A transesophageal echocardiogram (TEE) is an ultrasound test that uses sound waves. Using this test, the cardiologist (a doctor who takes care of the heart) can see the heart and how it works. Ultrasound does not use radiation.
Using a small, flexible tube put into the esophagus (the tube food goes through on the way to the stomach), the cardiologist can see the structures of the heart. The skin, rib cage, lungs and muscles of the chest do not get in the way of pictures of the heart.
TEE is used during procedures on the heart when getting to the heart through the chest is not an option. The ultrasound probe goes through the patient's mouth and into the patient's esophagus to a position just behind the heart. It may also be placed all the way into the stomach for more views of the heart.
Questions and Answers
Is there any special preparation for the test?
To prepare, the patient should not eat or drink for several hours before the test. Specific instruction on what your child may eat or drink before the test will be given to you.
Where is the test performed and who performs the test?
A transesophageal echocardiogram is done in the operating room or the catheterization laboratory when the patient is sedated (asleep) under general anesthesia.
An anesthesiologist (a doctor who helps keep a patient asleep) puts the patient to sleep by using a facemask. Once the patient is asleep, the patient receives an intravenous line (IV) for medicines to be given.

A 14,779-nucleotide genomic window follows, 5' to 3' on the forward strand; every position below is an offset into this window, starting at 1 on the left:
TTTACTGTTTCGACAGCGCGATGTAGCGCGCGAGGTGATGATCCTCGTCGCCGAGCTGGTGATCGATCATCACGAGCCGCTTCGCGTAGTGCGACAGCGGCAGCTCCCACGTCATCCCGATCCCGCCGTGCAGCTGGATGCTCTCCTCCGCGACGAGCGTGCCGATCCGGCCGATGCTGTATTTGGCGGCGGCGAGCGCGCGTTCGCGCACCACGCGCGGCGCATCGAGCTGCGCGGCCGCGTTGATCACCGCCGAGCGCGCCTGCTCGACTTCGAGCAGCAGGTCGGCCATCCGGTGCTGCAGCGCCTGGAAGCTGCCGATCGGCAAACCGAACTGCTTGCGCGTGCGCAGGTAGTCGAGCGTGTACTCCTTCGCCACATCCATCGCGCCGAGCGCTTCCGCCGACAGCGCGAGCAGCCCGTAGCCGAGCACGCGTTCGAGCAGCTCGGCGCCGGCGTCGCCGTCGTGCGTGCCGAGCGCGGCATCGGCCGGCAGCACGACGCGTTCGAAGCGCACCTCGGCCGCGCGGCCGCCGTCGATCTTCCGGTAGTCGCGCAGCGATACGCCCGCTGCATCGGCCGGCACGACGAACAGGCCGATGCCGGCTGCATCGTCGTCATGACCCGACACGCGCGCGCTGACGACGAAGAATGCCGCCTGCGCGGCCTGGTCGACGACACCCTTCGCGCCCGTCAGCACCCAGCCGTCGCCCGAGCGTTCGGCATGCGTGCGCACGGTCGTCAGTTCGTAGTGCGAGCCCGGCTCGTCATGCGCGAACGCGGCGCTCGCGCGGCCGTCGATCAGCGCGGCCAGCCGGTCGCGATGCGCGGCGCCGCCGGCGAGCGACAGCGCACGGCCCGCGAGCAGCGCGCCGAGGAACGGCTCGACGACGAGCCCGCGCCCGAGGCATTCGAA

Sometimes patients can breathe on their own. Often a small breathing tube is placed. The probe is placed through the mouth into the patient's esophagus and stomach where the cardiologist takes the echocardiogram pictures.
After the cardiologist has taken the pictures (this usually takes about 20 minutes), the probe is removed along with the breathing tube. The patient is moved to the recovery room.
After the patient wakes up and is checked by the doctor, the patient is able to go home from the hospital. The most common side effect after the test is a mild sore throat. This usually goes away in a few hours.
Are there risks to the test?
This test involves minimal risk. There is a risk of damage to the esophagus from the ultrasound probe. This may involve irritation, abrasion, or in the worse case scenario, perforation, of the esophagus. These injuries are very rare. Every precaution is taken to avoid injury.
Who interprets the test and when and how do I receive the results?
A cardiologist who specializes in echocardiography reads transesophageal echocardiograms.
The report is available to the doctor that ordered the test by the end of the day. The patient or patient's guardian may get the test results from the ordering doctor.
Contact Cincinnati Children's Heart Institute